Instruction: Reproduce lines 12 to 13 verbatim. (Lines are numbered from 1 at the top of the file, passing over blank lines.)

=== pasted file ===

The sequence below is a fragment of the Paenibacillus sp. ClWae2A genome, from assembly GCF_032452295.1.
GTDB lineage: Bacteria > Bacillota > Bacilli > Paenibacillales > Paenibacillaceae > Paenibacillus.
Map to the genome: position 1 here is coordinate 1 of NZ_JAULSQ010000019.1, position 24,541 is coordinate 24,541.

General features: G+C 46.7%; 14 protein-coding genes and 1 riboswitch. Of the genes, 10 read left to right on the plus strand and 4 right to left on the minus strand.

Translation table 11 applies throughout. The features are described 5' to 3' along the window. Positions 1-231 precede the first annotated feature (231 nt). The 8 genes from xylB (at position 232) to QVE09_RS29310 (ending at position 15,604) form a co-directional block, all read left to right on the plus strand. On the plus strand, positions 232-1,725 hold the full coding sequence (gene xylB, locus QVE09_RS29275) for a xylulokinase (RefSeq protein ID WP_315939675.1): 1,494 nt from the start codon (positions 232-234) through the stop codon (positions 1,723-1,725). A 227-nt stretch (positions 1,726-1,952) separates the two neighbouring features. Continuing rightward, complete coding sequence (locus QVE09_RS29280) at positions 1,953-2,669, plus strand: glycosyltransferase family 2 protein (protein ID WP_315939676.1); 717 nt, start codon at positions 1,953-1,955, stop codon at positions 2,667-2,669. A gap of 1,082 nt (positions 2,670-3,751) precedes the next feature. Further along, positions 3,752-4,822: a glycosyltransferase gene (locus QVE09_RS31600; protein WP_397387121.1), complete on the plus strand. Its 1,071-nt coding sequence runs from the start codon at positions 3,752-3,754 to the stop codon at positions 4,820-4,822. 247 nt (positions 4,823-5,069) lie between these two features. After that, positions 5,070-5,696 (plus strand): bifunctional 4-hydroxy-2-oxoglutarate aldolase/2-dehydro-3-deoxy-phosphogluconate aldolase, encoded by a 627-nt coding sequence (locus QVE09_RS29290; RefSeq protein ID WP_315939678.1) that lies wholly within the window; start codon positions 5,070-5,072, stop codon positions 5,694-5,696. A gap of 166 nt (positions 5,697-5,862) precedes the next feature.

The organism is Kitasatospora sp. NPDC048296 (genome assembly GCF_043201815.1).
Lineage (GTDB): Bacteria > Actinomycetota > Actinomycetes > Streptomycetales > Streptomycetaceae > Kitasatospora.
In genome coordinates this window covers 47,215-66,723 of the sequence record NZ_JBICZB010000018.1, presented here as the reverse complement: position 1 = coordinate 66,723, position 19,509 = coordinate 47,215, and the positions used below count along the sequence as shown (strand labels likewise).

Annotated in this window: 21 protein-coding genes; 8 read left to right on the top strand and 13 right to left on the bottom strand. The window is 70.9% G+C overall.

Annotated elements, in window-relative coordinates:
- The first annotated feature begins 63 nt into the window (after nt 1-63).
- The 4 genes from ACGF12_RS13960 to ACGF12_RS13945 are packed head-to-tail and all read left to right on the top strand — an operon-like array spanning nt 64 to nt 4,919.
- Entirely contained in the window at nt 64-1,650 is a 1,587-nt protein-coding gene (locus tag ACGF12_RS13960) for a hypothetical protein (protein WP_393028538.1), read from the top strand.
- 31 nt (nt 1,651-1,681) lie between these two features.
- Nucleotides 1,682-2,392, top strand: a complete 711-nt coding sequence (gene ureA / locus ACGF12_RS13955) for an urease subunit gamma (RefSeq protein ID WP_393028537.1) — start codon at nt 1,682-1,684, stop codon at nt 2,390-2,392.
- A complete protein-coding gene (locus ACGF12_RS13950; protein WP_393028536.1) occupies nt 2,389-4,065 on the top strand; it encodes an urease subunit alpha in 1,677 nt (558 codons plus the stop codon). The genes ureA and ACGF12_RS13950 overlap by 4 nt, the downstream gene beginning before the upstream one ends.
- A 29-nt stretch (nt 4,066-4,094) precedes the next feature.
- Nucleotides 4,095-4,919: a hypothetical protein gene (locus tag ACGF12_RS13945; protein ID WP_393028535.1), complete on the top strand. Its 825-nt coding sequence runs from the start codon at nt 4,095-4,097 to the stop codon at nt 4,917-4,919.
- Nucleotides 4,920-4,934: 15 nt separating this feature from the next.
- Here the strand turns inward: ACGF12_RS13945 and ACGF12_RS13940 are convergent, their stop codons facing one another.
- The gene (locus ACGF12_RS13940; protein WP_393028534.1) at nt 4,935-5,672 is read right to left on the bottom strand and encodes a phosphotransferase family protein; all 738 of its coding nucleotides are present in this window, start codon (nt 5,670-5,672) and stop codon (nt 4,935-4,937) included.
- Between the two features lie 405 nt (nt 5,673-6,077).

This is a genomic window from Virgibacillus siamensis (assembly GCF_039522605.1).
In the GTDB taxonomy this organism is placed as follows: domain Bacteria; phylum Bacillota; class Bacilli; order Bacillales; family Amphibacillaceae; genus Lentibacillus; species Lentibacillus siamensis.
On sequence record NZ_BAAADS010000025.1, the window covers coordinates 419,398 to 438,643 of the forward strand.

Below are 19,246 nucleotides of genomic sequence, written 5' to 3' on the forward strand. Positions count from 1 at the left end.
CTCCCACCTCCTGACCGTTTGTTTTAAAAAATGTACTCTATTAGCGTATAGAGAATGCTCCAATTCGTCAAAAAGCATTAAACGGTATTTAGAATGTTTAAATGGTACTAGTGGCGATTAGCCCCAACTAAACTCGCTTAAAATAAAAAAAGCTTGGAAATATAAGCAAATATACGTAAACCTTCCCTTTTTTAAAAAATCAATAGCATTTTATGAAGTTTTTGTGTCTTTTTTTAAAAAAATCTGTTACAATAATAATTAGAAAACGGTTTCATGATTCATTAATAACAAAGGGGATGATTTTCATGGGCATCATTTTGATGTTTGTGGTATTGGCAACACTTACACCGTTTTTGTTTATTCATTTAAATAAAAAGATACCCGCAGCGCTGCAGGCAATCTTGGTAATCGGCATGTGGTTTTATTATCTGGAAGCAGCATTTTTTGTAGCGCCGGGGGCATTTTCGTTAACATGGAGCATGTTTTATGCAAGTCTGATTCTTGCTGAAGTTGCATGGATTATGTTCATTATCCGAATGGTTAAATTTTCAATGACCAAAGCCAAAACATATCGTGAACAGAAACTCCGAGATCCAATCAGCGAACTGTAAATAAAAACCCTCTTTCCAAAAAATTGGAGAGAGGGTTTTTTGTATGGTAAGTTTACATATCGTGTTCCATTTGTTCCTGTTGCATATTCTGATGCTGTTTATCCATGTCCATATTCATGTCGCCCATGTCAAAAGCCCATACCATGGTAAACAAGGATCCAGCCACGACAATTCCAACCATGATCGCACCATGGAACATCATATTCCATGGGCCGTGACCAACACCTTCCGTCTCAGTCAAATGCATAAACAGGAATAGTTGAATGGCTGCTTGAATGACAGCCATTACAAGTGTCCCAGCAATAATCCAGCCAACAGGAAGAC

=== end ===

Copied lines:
- The 4 genes from ACGF12_RS13960 to ACGF12_RS13945 are packed head-to-tail and all read left to right on the top strand — an operon-like array spanning nt 64 to nt 4,919.
- Entirely contained in the window at nt 64-1,650 is a 1,587-nt protein-coding gene (locus tag ACGF12_RS13960) for a hypothetical protein (protein WP_393028538.1), read from the top strand.